Protecting KiwiThe Importance of Kiwi Avoidance Dog Training

We were delighted to run a Kiwi Avoidance Dog Training day at the Matakana Pony Club in early April with The Forest Bridge Trust’s very own Steve Rigby acting as the training facilitator.

With the growing kiwi populations across Rodney and Kaipara, Steve and The Trust recognised the need for a dedicated trainer for our area. As a keen dog lover Steve from our Predator Control team was keen to step up and take on the challenge.

Steve’s journey to becoming a certified Kiwi Avoidance Dog Trainer was no small feat. After attending the Save the Kiwi hui and completing the Kiwi Avoidance Dog Training modules, he shadowed a qualified trainer several times before passing his final assessment with flying colours. Now, equipped with the necessary skills and expertise, Steve was able to run his first training session, attracting 15 local dogs.

During the training, which lasts just 15 minutes, Steve guides the dogs and their owners through a pre-set course. Along the way, a kiwi decoy laced with the pungent scent of kiwi is strategically placed. If a dog shows interest in the decoy, Steve administers a light correction via an E-collar fitted onto the dog. Remarkably, one correction is often all it takes, with most dogs giving the decoy a wide berth on their second trip through the course.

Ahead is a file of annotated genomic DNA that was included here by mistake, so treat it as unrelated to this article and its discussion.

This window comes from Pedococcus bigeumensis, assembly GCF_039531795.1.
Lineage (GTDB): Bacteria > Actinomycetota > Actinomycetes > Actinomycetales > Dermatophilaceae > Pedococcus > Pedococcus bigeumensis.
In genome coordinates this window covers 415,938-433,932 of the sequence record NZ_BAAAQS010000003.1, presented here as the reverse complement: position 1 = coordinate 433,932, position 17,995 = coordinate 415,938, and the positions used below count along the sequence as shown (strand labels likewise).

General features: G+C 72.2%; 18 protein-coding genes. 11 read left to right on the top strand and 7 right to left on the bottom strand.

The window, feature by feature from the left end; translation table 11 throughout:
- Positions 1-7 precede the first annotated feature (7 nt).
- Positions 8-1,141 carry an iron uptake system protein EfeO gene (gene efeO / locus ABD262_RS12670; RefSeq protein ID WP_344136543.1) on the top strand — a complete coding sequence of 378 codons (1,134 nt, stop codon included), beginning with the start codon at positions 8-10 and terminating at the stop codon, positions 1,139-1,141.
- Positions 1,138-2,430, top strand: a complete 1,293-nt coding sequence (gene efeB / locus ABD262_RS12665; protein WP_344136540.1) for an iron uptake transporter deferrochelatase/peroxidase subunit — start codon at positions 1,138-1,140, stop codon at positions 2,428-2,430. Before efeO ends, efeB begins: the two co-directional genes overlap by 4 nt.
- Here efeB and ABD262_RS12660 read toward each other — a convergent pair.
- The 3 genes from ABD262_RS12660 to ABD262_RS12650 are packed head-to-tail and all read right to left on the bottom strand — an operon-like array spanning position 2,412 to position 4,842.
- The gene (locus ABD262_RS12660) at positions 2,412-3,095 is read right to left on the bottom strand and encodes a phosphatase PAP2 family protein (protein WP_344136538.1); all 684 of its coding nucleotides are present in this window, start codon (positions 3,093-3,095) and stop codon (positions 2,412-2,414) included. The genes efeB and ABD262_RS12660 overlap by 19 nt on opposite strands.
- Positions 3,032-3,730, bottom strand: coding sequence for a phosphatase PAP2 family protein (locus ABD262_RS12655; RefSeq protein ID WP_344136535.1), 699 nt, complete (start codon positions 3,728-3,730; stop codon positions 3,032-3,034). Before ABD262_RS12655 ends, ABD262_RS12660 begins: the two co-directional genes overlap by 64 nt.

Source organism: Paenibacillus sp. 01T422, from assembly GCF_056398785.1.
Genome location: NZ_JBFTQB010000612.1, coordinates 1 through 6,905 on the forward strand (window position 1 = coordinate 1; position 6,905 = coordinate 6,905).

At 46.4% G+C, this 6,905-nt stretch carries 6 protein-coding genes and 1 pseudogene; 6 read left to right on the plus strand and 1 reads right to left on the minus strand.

Kiwi Dog Avoidance Training - The Forest Bridge Trust

The effectiveness of the training was evident as most dogs who had previously undergone the KAT sessions six months ago remembered the scent and avoided the decoy without requiring further corrections. Steve recommends regular refresher sessions every 6-12 months to ensure continued avoidance.

But why is this training programme necessary? Kiwi are at risk of injury or death from dog attacks, particularly in areas where kiwi habitat overlaps with human populations and dogs. Despite their seemingly harmless nature, any dog, regardless of size or breed, can pose a threat to kiwi due to their acute sense of smell and instinctive behaviour to investigate kiwi scent.

Kiwi are particularly vulnerable to dog attacks due to their lack of wings and the ability to fly away. Kiwi don’t have breastplates and chest muscles to protect their internal organs like other birds do. The death of a kiwi by a dog may occur from crushing, causing internal bleeding, rather than visible injuries from mauling or deep bites.

It’s crucial for dogs with jobs or those living or working in kiwi areas to undergo avoidance training. However, it’s important to note that trained dogs are not “kiwi safe,” and pet dogs should be kept out of kiwi areas altogether to prevent potential harm.

Through Kiwi Avoidance Dog training programmes, we can minimise the threat of dog attacks on local kiwi populations, ensuring the survival and well-being of our iconic birds for generations to come.